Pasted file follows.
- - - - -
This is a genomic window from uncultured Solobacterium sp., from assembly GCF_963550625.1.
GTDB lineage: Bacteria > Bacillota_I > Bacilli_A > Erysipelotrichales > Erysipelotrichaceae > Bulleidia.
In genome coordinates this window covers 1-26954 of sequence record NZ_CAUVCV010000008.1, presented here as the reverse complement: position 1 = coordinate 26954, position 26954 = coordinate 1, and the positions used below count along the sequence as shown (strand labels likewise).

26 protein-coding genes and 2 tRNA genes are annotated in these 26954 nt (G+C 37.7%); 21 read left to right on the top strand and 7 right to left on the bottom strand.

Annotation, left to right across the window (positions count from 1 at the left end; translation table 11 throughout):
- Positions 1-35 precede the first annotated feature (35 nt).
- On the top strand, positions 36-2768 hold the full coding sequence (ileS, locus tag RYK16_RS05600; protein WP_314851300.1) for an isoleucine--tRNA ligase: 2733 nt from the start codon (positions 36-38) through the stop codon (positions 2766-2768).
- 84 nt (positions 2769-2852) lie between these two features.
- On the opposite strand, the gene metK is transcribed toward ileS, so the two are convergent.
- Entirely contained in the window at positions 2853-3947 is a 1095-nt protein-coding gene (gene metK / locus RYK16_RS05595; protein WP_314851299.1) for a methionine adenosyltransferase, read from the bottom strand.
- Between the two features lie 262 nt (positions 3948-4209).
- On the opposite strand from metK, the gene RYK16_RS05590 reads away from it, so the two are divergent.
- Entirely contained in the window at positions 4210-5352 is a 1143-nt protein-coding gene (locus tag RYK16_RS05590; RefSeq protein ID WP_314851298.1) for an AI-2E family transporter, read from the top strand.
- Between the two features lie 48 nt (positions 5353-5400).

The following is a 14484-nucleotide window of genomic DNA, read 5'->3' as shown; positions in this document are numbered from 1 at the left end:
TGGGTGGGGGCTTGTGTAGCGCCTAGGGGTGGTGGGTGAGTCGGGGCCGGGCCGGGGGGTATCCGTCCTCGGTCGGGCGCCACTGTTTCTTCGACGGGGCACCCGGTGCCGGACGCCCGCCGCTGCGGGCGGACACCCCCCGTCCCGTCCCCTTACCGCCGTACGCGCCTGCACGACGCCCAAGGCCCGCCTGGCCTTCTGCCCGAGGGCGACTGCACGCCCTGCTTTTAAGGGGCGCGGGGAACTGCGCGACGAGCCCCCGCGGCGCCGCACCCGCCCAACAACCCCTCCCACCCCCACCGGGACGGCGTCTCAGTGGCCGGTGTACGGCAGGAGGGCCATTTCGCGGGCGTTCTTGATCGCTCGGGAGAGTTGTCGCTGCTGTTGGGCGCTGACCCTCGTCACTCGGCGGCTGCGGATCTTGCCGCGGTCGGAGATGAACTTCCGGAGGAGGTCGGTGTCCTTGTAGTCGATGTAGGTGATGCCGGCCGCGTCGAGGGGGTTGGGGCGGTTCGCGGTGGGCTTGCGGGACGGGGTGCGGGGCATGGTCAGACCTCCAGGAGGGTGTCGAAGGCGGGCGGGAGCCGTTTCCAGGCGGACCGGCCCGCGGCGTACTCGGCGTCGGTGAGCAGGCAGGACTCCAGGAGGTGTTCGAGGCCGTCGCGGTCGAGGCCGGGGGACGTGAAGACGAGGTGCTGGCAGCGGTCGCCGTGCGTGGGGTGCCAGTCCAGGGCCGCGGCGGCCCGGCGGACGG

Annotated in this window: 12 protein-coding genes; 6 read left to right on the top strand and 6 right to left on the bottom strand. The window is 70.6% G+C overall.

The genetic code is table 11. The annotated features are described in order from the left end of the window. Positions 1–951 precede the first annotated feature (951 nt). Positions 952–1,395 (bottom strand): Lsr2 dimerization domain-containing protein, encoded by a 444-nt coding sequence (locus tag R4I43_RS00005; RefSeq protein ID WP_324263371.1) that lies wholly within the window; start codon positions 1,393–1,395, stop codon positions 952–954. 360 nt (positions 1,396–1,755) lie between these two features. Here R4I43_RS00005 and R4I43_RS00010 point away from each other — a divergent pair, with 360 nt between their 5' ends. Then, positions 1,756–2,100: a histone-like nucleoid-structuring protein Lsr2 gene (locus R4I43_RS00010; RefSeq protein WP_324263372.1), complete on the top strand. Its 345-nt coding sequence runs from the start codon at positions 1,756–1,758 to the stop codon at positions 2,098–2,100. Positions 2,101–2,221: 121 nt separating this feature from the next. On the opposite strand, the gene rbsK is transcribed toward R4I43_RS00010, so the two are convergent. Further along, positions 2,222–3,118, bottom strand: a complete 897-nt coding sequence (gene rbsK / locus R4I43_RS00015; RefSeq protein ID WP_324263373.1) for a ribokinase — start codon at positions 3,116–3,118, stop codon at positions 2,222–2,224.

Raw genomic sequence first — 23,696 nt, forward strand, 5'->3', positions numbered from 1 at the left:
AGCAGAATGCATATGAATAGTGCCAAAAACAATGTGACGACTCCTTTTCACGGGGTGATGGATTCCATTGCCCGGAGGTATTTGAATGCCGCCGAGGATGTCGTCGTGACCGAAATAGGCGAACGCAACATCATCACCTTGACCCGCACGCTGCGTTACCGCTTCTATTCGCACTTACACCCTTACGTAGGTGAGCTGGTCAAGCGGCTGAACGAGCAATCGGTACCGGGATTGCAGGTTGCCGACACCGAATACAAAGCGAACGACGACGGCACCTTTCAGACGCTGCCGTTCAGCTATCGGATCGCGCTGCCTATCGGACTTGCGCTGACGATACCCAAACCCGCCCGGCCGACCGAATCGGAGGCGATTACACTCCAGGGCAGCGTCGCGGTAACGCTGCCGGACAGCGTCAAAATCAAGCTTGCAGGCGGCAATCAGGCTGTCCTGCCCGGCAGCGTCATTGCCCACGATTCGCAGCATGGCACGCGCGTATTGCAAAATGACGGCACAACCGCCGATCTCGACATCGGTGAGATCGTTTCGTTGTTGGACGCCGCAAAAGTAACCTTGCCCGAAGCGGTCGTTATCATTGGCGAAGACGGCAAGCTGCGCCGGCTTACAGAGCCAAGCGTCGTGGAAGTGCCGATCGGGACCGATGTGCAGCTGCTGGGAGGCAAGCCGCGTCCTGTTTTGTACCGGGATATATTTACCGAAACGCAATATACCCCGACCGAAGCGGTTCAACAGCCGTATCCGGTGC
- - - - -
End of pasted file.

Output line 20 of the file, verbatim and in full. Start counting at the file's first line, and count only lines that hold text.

AGCAGAATGCATATGAATAGTGCCAAAAACAATGTGACGACTCCTTTTCACGGGGTGATGGATTCCATTGCCCGGAGGTATTTGAATGCCGCCGAGGATGTCGTCGTGACCGAAATAGGCGAACGCAACATCATCACCTTGACCCGCACGCTGCGTTACCGCTTCTATTCGCACTTACACCCTTACGTAGGTGAGCTGGTCAAGCGGCTGAACGAGCAATCGGTACCGGGATTGCAGGTTGCCGACACCGAATACAAAGCGAACGACGACGGCACCTTTCAGACGCTGCCGTTCAGCTATCGGATCGCGCTGCCTATCGGACTTGCGCTGACGATACCCAAACCCGCCCGGCCGACCGAATCGGAGGCGATTACACTCCAGGGCAGCGTCGCGGTAACGCTGCCGGACAGCGTCAAAATCAAGCTTGCAGGCGGCAATCAGGCTGTCCTGCCCGGCAGCGTCATTGCCCACGATTCGCAGCATGGCACGCGCGTATTGCAAAATGACGGCACAACCGCCGATCTCGACATCGGTGAGATCGTTTCGTTGTTGGACGCCGCAAAAGTAACCTTGCCCGAAGCGGTCGTTATCATTGGCGAAGACGGCAAGCTGCGCCGGCTTACAGAGCCAAGCGTCGTGGAAGTGCCGATCGGGACCGATGTGCAGCTGCTGGGAGGCAAGCCGCGTCCTGTTTTGTACCGGGATATATTTACCGAAACGCAATATACCCCGACCGAAGCGGTTCAACAGCCGTATCCGGTGC